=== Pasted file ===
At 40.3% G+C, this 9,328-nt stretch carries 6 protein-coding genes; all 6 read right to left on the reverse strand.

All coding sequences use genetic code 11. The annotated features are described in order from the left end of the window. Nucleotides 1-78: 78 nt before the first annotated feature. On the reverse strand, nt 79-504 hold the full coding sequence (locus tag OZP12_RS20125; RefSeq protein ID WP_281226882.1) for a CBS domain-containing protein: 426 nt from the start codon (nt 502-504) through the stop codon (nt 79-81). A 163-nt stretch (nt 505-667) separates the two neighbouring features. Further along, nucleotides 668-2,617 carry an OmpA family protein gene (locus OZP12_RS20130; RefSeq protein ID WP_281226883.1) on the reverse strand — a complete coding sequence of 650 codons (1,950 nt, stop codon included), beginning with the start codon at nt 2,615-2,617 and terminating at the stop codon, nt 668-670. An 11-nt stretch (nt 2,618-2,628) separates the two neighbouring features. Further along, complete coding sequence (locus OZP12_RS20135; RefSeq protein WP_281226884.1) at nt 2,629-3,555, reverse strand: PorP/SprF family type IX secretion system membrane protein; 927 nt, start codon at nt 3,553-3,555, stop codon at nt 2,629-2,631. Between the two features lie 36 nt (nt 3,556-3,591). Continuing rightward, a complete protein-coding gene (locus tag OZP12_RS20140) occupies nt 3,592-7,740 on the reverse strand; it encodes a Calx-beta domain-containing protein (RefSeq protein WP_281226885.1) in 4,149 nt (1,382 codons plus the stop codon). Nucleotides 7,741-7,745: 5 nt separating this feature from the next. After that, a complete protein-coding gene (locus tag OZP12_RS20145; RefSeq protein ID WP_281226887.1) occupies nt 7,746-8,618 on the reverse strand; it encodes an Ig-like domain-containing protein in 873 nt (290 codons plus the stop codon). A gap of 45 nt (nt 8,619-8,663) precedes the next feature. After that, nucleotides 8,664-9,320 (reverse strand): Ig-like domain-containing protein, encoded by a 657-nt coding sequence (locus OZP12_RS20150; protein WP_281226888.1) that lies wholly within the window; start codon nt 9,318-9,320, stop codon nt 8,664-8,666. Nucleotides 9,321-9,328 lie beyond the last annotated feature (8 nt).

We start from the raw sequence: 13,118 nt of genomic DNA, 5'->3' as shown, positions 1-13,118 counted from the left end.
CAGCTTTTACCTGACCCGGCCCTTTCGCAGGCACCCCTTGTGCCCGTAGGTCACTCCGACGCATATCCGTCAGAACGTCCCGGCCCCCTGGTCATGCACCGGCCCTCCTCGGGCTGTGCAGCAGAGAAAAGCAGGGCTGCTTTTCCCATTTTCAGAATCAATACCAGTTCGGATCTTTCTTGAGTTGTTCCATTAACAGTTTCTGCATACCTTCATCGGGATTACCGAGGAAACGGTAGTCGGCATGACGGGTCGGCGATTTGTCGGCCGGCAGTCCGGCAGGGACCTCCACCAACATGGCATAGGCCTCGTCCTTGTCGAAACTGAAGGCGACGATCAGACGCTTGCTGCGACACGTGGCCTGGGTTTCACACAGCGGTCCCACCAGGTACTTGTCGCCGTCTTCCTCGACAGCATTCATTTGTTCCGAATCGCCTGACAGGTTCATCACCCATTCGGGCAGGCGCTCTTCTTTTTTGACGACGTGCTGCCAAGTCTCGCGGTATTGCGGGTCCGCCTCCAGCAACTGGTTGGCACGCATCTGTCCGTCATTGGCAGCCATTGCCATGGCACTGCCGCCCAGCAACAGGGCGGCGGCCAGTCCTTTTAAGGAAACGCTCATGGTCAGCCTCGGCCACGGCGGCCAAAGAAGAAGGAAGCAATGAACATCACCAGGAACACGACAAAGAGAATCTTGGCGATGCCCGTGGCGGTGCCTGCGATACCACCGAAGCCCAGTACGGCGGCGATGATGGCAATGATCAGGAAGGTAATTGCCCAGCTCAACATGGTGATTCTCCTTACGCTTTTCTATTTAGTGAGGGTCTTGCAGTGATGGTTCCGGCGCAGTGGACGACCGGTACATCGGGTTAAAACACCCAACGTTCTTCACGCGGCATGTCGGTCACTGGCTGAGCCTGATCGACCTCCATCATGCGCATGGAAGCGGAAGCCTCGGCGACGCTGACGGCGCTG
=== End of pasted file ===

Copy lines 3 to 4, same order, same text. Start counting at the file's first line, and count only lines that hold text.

We start from the raw sequence: 13,118 nt of genomic DNA, 5'->3' as shown, positions 1-13,118 counted from the left end.
CAGCTTTTACCTGACCCGGCCCTTTCGCAGGCACCCCTTGTGCCCGTAGGTCACTCCGACGCATATCCGTCAGAACGTCCCGGCCCCCTGGTCATGCACCGGCCCTCCTCGGGCTGTGCAGCAGAGAAAAGCAGGGCTGCTTTTCCCATTTTCAGAATCAATACCAGTTCGGATCTTTCTTGAGTTGTTCCATTAACAGTTTCTGCATACCTTCATCGGGATTACCGAGGAAACGGTAGTCGGCATGACGGGTCGGCGATTTGTCGGCCGGCAGTCCGGCAGGGACCTCCACCAACATGGCATAGGCCTCGTCCTTGTCGAAACTGAAGGCGACGATCAGACGCTTGCTGCGACACGTGGCCTGGGTTTCACACAGCGGTCCCACCAGGTACTTGTCGCCGTCTTCCTCGACAGCATTCATTTGTTCCGAATCGCCTGACAGGTTCATCACCCATTCGGGCAGGCGCTCTTCTTTTTTGACGACGTGCTGCCAAGTCTCGCGGTATTGCGGGTCCGCCTCCAGCAACTGGTTGGCACGCATCTGTCCGTCATTGGCAGCCATTGCCATGGCACTGCCGCCCAGCAACAGGGCGGCGGCCAGTCCTTTTAAGGAAACGCTCATGGTCAGCCTCGGCCACGGCGGCCAAAGAAGAAGGAAGCAATGAACATCACCAGGAACACGACAAAGAGAATCTTGGCGATGCCCGTGGCGGTGCCTGCGATACCACCGAAGCCCAGTACGGCGGCGATGATGGCAATGATCAGGAAGGTAATTGCCCAGCTCAACATGGTGATTCTCCTTACGCTTTTCTATTTAGTGAGGGTCTTGCAGTGATGGTTCCGGCGCAGTGGACGACCGGTACATCGGGTTAAAACACCCAACGTTCTTCACGCGGCATGTCGGTCACTGGCTGAGCCTGATCGACCTCCATCATGCGCATGGAAGCGGAAGCCTCGGCGACGCTGACGGCGCTG